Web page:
What is the Linux equivalent of Windows Registry? If there is no equivalent or similar structure in Linux, how are the things that are done by the Windows Registry handled in Linux?
Linux applications typically store their config in a text-based file specific to the application. Machine specific configs are typically stored in the /etc directory tree. User specific settings are typically in the users' home directory and often in "hidden" files that start with a "." (use 'ls -a' to see them).
/proc for kernel related stuff
/etc for software related stuff
Gnome config can be considered similar to Windows Registry as well.
But since Linux and Windows core philosophies are diametrically different (Linux ~ open and compatible, Windows ~ closed and obstructive), there is no direct parallel.
Edit: for those who disagree, here is a bit of history for you: http://www.faqs.org/docs/artu/ (awesome reading, no matter what your background is)
System wide settings are located in files in
/etc, per user settings are typically located as hidden files (start w/ a .) in the users home directory. For more information about a specific program see it's man page -
man [program name].
Most applications use text-based configuration files (usually each program has its own format, although some use XML or JSON). System-wide configuration is kept under
User configuration is usually stored in the user's home directory, in so-called "dot files" (filenames starting with a "
ls -a to display them). To avoid "dotfile creep", recently programs have started keeping their configuration in
~/.config/ per XDG Base Directory specification.
It's split on Linux. There is not one single place.
For programs run by users, it's usually in $HOME/.someprogramrc if it's a file, or $HOME/.somedirname if complicated enough to warrant a subdirectory. KDE apps all find subareas of $HOME/.kde I believe, usually not generating their own dir.
The common action for listing directories is to treat files starting with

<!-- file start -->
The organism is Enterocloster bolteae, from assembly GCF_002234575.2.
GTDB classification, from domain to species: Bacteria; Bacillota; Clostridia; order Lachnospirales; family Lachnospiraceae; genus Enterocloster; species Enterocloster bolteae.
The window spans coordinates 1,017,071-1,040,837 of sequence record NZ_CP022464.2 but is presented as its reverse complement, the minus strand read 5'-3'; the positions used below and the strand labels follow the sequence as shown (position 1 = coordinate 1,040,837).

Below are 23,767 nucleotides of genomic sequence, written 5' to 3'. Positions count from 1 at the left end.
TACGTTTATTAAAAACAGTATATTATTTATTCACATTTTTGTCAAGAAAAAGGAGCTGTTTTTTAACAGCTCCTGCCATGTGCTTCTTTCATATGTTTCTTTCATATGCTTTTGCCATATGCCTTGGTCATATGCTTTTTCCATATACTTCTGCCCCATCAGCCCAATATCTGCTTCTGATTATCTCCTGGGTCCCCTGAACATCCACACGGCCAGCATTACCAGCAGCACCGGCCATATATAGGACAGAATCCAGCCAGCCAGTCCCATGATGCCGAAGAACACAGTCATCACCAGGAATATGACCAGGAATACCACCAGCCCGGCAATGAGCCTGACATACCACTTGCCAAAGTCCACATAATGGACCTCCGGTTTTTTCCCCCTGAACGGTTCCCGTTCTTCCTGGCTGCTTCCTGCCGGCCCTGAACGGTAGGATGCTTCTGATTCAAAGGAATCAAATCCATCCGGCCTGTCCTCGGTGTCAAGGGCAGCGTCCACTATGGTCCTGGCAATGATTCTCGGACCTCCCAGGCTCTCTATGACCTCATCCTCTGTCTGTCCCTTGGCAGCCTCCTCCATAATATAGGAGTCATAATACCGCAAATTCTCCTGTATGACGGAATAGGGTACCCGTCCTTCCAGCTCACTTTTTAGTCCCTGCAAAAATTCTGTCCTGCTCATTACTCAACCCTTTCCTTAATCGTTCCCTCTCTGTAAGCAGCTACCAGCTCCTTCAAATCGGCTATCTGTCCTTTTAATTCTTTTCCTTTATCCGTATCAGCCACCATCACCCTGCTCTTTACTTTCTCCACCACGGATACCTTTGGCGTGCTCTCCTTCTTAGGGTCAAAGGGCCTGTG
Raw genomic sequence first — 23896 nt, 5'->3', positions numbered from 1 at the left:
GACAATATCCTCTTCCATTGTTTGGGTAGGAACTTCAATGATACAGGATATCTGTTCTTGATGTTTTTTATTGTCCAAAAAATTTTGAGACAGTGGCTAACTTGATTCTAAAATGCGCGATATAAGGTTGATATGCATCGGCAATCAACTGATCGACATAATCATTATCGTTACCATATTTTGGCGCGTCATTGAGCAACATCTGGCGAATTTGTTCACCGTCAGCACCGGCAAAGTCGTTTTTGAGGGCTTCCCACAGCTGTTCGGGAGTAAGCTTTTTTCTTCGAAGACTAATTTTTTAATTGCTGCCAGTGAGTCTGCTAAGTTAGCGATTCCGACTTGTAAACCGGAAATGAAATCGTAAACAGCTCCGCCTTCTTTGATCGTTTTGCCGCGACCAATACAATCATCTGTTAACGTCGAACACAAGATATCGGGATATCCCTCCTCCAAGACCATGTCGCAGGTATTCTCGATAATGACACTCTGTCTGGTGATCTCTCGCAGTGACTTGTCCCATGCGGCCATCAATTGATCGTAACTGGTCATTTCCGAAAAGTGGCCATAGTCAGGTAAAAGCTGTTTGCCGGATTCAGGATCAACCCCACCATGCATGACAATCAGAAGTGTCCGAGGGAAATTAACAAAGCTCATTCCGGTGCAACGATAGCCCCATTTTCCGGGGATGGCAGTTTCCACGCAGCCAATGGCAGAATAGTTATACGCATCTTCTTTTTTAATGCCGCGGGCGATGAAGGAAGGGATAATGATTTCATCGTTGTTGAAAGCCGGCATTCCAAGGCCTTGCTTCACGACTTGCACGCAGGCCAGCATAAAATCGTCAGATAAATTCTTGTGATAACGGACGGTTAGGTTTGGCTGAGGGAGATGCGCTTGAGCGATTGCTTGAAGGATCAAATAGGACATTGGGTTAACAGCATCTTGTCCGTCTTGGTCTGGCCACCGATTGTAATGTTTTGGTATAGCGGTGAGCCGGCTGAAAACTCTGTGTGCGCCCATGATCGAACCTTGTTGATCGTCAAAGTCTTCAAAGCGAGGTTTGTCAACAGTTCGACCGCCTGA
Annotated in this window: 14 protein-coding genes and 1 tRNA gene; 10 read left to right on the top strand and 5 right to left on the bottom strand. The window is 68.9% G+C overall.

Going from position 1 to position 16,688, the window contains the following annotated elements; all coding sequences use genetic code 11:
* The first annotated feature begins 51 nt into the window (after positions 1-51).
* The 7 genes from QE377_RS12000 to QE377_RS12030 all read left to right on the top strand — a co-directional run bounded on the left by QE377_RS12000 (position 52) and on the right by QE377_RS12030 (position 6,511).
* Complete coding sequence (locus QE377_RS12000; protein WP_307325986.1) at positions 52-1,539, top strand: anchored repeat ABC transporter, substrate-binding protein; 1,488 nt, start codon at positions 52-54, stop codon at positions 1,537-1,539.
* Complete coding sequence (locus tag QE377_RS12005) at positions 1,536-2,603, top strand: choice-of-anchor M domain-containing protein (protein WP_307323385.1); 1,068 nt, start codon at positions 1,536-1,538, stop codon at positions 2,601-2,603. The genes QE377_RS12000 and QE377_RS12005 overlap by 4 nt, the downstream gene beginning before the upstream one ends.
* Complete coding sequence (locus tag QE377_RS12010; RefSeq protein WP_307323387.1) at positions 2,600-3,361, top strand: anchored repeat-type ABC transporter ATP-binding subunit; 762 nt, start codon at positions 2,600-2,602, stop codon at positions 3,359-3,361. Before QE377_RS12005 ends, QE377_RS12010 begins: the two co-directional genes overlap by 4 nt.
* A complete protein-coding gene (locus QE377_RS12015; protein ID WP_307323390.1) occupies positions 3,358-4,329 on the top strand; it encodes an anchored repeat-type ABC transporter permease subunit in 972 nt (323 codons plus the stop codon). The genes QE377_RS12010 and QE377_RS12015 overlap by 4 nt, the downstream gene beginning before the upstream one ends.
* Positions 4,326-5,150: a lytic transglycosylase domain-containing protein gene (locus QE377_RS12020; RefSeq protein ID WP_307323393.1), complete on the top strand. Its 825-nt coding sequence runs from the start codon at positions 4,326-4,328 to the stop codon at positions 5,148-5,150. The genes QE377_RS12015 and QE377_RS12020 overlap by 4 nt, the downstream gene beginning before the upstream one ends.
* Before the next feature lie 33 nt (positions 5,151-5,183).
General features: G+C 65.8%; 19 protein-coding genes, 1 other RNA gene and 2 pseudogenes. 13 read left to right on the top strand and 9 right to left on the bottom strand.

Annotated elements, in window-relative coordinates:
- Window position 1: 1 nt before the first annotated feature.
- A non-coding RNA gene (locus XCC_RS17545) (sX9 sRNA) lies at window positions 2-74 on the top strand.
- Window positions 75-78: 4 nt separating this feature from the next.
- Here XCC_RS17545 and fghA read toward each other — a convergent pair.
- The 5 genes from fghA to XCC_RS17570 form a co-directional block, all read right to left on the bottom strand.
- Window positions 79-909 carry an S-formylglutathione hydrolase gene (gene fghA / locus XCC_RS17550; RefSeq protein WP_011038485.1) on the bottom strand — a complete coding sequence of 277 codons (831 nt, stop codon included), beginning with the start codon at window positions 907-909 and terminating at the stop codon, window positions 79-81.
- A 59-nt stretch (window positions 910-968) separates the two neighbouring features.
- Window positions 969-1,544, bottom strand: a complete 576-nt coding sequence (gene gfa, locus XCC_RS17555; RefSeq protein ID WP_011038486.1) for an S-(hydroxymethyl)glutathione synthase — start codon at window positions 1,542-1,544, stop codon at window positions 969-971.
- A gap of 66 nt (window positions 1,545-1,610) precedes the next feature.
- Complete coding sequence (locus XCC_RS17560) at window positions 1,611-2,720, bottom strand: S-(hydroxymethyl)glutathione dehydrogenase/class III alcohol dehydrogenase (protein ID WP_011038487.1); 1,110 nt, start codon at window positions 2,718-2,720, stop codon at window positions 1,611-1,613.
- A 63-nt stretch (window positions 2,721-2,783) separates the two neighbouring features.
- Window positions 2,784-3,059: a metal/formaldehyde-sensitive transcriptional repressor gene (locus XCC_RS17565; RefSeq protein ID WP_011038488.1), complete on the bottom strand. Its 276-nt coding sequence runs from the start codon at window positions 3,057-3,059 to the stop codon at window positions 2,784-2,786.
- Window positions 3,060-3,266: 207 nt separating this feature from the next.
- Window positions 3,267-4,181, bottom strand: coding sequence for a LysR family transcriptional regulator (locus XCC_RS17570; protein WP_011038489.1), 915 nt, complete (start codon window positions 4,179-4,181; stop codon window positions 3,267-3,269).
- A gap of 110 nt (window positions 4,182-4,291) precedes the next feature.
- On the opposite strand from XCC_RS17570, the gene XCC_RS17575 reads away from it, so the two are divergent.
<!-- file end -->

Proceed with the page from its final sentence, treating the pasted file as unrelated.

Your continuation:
. as hidden, so you'll need to use
ls -A from the command line, or use the
show hidden files setting of your gui.
For programs run by the system, it's usually a file someplace in
/etc/ There's not a true naming convention in etc, though directories are usually signified by
.d at the end.
For the kernel, it's in
/etc/sysconfig.conf, or a startup script in /etc/init.d that writes to /proc/sys/*
Most system configs are in
/etc to make it easier to back up a system. By holding only config files and not binaries,
/etc/ therefore tends to be small.
There is no Registry in linux. But you should take a look at gconf-editor and dconf-editor ... and also hidden files/folders inside your home directory (with names starting with dot), mostly plain (TXT) files containing some configuration for a specific program.
The Windows registry was created to automate the various .ini and other configuration files for operating system and programs so that it would load faster. All of the information in the registry is also contained elsewhere in the computer but today they are usually write protected. Linux uses Vi (visual editor) or other editor to access these configuration files in Linux to edit them.
Windows: - Stores the data in files within the directory hierarchy - These files are like the mentioned .dll and other supporting files - Then the files are managed through management systems like databases (the Registry) to provide easier interaction with the user(s). - This means we point and click, but TONS of data is recorded in the background for ease of use, faster accessibility and unnecessary data storage in the name of easier usage.
Linux: - Files are stored in the separated partitions (we have to remember, in Linux, we can access hardware more directly, including the screen - everything is accessible through the CLI). - These files are in the directory hierarchies already in place (in the storage system of the OS, similar to Windows but not just separated by folders) - The files are more readable, easier to access, but they require the knowledge of the CLI's to be able to utilize them.